According to Valleywag, Jobs met with officials from the newspaper weeks ago to talk to them about the possibility of bringing the Journal to the iPad. When Jobs demonstrated the device, editors allegedly asked about the iPad's lack of support for Adobe Flash.
Much of what the Apple co-founder allegedly said is similar to what was attributed to him from a recent company town hall meeting: Flash is a "CPU hog" that is full of "security holes." He also reportedly said, "We don't spend a lot of energy on old technology."
Jobs is then rumored to have gone on to compare Flash to a number of now-defunct technologies that Apple abandoned, including floppy drives, old data ports (including FireWire 400), and even the CD, replaced by the iPod and iTunes. He also allegedly said including Flash support would reduce the iPad's battery life from 10 hours to just 1.5 hours.
The multi-billionaire reportedly suggested that the newspaper abandon Flash — a "trivial" move — and embrace an alternative, like the H.264 codec.
During that same meeting, Journal editor Alan Murray posted to Twitter from an iPad Jobs brought with him. That incident reportedly upset Jobs, who allegedly had the editor delete the post after he was said to be "furious."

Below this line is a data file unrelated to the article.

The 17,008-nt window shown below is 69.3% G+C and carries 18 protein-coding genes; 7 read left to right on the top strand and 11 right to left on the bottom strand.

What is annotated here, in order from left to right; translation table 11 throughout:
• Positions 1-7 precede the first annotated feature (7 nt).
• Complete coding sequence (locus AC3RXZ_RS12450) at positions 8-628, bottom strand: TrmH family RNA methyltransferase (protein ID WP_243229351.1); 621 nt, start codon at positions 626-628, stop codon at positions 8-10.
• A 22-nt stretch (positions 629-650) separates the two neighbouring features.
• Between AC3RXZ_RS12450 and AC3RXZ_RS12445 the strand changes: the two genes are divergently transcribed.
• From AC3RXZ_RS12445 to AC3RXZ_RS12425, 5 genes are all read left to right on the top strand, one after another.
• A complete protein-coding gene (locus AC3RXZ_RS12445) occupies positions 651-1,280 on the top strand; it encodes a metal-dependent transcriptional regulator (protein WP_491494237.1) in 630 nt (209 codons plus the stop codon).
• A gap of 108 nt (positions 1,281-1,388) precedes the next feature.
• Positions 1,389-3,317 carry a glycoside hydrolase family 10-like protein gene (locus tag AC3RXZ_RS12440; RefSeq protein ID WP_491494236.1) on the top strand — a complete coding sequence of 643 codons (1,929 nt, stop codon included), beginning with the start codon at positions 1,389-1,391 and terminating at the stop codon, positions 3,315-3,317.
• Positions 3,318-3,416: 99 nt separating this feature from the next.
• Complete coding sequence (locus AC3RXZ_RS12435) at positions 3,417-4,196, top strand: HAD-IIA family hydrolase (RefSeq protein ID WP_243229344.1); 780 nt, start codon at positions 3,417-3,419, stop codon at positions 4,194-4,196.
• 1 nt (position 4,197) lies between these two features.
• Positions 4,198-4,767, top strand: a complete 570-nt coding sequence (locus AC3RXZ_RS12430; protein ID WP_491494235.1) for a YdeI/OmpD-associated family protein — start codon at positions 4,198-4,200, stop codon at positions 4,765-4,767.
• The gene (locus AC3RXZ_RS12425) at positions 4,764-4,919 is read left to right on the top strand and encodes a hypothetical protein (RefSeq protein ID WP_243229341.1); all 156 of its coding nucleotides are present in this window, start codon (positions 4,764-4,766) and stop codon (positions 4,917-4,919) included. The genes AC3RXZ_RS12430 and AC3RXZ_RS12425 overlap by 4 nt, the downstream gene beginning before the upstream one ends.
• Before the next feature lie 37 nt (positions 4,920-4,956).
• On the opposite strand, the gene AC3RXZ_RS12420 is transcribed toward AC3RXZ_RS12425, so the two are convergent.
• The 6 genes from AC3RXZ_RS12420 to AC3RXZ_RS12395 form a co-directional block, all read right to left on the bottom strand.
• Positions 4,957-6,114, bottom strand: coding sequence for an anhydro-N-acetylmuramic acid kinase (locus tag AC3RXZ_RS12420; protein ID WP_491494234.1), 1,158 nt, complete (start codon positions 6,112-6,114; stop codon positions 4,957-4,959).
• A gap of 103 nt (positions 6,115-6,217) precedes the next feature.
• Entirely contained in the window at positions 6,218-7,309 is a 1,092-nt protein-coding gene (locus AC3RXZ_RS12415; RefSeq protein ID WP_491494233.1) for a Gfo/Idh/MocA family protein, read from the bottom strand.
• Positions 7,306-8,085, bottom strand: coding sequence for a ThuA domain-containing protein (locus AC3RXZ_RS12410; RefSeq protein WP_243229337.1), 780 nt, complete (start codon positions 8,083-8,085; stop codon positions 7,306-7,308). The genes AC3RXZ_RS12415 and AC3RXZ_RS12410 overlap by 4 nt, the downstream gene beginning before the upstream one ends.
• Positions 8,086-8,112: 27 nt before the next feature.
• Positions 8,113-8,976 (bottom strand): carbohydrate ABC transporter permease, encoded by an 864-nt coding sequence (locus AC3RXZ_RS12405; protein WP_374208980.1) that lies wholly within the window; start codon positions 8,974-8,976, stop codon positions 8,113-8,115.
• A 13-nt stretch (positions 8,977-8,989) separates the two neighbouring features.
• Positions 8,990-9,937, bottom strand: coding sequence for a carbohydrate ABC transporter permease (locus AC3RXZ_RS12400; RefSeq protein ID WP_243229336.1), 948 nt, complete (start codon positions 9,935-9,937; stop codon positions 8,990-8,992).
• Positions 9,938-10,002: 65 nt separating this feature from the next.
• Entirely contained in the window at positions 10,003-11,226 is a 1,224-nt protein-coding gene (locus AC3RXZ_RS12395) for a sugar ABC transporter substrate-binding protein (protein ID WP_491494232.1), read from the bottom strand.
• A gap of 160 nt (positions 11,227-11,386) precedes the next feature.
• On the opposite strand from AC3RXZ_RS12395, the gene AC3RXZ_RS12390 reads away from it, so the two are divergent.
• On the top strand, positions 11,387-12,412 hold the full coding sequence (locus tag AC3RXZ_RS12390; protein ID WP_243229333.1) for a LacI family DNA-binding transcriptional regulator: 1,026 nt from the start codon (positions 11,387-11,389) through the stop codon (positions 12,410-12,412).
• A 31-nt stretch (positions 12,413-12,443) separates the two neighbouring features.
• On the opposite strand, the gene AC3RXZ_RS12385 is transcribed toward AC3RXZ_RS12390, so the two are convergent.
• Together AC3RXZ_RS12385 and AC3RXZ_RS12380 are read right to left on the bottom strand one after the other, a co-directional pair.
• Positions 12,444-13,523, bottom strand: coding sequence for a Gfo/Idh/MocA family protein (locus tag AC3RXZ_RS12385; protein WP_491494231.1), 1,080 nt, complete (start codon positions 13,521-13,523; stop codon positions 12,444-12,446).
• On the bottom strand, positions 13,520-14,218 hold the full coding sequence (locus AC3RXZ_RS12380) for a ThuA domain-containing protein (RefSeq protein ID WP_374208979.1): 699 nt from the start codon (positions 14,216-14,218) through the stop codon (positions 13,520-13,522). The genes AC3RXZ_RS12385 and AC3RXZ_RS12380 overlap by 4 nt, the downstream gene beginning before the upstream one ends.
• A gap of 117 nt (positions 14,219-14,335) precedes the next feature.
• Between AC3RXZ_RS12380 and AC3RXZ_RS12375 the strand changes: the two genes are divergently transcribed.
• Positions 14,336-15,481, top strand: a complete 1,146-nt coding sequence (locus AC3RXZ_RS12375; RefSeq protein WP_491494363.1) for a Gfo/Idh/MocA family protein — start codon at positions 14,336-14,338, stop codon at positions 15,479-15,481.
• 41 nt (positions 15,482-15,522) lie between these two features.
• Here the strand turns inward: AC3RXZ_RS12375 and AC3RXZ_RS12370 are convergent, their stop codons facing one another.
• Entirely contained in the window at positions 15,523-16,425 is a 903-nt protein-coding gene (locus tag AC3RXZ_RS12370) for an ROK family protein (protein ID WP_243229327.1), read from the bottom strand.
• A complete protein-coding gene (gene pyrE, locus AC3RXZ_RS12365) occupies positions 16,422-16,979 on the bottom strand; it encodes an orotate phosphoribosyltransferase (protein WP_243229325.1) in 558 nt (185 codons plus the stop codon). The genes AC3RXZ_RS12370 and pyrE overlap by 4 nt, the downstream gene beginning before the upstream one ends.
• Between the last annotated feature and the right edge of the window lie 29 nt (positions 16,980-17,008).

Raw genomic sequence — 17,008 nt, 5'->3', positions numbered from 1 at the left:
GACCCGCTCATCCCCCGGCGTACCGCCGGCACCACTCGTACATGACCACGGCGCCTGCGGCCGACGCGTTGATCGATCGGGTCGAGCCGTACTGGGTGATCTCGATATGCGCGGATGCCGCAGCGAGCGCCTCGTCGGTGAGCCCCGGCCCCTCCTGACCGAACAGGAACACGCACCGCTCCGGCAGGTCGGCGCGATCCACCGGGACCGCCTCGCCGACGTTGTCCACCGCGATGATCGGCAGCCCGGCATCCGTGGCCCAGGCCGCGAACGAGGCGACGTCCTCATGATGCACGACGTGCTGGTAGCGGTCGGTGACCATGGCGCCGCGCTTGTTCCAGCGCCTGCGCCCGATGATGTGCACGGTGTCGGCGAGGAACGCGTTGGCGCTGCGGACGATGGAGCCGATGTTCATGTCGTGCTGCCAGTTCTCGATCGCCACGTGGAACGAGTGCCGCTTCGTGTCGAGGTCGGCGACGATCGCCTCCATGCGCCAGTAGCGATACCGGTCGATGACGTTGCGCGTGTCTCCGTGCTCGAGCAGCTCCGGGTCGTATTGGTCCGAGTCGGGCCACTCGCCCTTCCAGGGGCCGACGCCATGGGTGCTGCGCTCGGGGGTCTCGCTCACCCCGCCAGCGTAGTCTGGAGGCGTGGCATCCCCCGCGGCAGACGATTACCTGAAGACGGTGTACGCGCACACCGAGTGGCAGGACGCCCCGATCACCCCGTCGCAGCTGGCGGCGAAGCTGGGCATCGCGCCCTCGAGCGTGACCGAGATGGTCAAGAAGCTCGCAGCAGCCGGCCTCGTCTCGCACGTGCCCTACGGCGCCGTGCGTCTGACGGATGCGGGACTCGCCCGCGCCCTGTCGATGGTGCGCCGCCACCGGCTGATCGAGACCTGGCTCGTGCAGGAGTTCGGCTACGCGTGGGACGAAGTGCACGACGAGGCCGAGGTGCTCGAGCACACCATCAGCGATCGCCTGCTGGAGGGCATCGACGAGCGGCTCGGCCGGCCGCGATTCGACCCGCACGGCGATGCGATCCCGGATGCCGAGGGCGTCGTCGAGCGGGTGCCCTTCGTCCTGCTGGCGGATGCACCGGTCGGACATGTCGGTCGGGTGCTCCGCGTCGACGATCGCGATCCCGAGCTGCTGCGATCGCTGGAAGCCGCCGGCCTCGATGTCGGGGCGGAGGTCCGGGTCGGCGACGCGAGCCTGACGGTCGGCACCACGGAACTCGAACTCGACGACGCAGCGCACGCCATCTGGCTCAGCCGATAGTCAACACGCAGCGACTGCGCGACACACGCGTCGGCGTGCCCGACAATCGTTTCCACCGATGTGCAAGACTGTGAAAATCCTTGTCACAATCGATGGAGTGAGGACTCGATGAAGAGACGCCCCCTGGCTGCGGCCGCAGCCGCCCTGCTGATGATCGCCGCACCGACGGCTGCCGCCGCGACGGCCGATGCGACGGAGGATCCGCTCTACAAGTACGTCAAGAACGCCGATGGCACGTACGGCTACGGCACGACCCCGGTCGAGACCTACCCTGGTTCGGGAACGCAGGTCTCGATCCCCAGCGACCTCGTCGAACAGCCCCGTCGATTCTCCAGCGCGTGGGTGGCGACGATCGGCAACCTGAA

In an e-mail to Gawker, Murray reportedly said: "I will say that Apple's general paranoia about news coverage is truly extraordinaryâ but that's not telling you anything you didn't already know."
Apple and Adobe have had a high-profile dispute over the use of Flash on the Web since the iPhone debuted in 2007 without support for the Web format. Apple has famously shunned Flash, with the Web plugin having no support in the iPhone or iPod touch Safari browser.
This week, Adobe's CTO defended his company against comments attributed to Jobs from the town hall meeting. Kevin Lynch acknowledged that Mac users have had issues with Flash, and that the Mac version does not work as well as its PC counterpart, but he said the company is working to address the concerns of users.
"We're totally open to hearing feedback like that," Lynch said. "And that's one of the really important things to do in a situation like this, when people are complaining about something — not going into internal mode, or whatever, (but) really listening to what people are saying. We do that with our customers, we do that with our critics, and often there are kernels in there that we ought to do something about, and so we are."